ARTICLE Stephanie Matheson PHOTOGRAPHY Mitre10
A space to relax, to sit in the shade and de-stress - creating your own personal garden sanctuary with a pergola is easy if you keep a few basic points in mind. We've asked building expert Stan Scott from Mitre10 what's involved and what to look out for.
What to be aware of
While most pergolas under 20 square metres (even those that are attached to a house) do not require a building consent, it's best to check with your local council to ensure that regulations haven't changed and you are not infringing on any height-to-boundary or other rules. Also, contact your local utility companies to ensure you are not digging near any utility lines.
Measuring and marking out where the posts for your pergola will go are key steps for the success of your project. A lot of care and time should be taken to ensure the structure is square.
The main point of difference between pergolas is whether they are freestanding or attached to a house. Common materials for pergolas are timber and metal, and you can choose different roof styles. Rafters and battens make up the classic roof structure of timber pergolas, creating an 'open roof' that provides some shade but is otherwise open to the elements. Louvres, retractable fabric sheets and fabric panels are also popular options.
Your builder should draw up a proper plan to ensure the pergola is structurally sound. A licensed building practitioner (LBP) has experience in specifying the right dimensions and post sizes. Glue-laminated top quality posts are worth the extra money and will stand the test of time.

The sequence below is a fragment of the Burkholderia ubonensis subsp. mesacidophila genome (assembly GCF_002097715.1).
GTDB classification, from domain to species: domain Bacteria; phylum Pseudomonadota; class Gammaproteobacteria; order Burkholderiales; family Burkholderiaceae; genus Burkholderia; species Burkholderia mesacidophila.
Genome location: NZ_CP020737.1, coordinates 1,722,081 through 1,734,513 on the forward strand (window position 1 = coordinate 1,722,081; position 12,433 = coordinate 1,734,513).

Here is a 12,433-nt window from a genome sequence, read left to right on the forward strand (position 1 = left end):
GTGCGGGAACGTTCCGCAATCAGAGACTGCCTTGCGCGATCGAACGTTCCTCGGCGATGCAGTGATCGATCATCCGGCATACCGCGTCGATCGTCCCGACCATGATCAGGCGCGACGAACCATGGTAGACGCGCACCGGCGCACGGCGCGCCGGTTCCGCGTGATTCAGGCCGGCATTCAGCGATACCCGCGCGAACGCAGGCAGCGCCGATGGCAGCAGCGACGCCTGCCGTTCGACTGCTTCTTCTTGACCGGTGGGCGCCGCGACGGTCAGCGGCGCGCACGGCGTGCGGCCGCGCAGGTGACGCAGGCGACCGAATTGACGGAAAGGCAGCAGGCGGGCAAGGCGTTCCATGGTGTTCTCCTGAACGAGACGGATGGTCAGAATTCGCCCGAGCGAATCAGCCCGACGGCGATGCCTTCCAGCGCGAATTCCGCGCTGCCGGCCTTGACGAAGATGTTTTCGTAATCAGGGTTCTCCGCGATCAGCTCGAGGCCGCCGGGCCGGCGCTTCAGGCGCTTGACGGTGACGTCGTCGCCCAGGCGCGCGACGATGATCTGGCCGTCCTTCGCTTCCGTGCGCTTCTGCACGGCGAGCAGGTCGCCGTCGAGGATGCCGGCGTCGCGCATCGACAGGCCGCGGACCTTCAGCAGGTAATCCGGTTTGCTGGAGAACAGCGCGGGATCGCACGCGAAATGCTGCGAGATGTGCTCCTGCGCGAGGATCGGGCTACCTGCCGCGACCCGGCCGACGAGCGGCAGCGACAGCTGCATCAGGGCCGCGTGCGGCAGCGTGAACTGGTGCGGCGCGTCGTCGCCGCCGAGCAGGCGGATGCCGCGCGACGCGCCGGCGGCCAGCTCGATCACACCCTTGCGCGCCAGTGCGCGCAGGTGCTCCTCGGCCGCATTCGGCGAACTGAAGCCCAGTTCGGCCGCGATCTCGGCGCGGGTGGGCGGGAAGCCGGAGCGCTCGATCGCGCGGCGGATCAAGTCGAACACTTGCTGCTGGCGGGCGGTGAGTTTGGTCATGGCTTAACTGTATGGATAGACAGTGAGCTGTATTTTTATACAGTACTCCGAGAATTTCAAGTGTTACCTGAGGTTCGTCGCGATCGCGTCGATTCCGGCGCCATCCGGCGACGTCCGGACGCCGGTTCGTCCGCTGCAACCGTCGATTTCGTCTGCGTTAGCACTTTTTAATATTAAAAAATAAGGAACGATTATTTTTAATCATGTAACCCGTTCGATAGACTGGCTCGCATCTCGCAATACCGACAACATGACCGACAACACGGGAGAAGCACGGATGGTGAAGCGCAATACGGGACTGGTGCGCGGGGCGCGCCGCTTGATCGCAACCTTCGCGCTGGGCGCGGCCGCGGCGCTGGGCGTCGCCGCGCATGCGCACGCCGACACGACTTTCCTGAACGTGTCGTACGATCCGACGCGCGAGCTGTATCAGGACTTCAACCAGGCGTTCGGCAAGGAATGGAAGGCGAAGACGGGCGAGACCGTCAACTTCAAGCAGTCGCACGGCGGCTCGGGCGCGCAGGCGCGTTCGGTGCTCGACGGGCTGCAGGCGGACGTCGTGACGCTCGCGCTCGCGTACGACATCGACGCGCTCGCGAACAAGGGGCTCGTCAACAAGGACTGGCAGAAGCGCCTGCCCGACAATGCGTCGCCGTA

Doing the 'groundwork' is critical. Your builder will mark on the ground where the post holes will go, and then build a frame for string lines. He will run several string lines, and needs to ensure they are all level.
Now it's time to dig the holes and insert the posts. The holes need to be deep enough, at least 450 to 600 millimetres deep, or as deep as it takes to hit solid ground. The posts need to be placed on top of a concrete block (at least 100 millimetres off the ground), lined up against the string lines and braced. Concrete will be poured in to permanently fix the posts into place. Once it has set the braces, the string lines and the frame can be removed.
Once the posts are in place, your builder can cut them to size and cut out the rebates that will hold the bearers in place. He will then measure and cut two bearers and all rafters.
Finally, your pergola can be assembled. Bearers will be bolted onto the poles. Rafters will be nailed onto the top, followed by battens that will be nailed across the rafters.
Glossary of terms
Battens are thin lengths of wood nailed across the rafters (in a 90 degree angle to the rafters) to finish off the 'open roof' look of a standard freestanding timber pergola.
A freestanding wooden pergola typically has two bearers bottled onto two poles each, parallel to each other. They hold the rafters.
These are the 'legs' of your pergola; a typical freestanding pergola has four posts.
Rafters are lengths of wood that are nailed across two bearers in spaced intervals to create the 'open roof' of a standard freestanding timber pergola.
All information is believed to be true at time of publishing and is subject to change.
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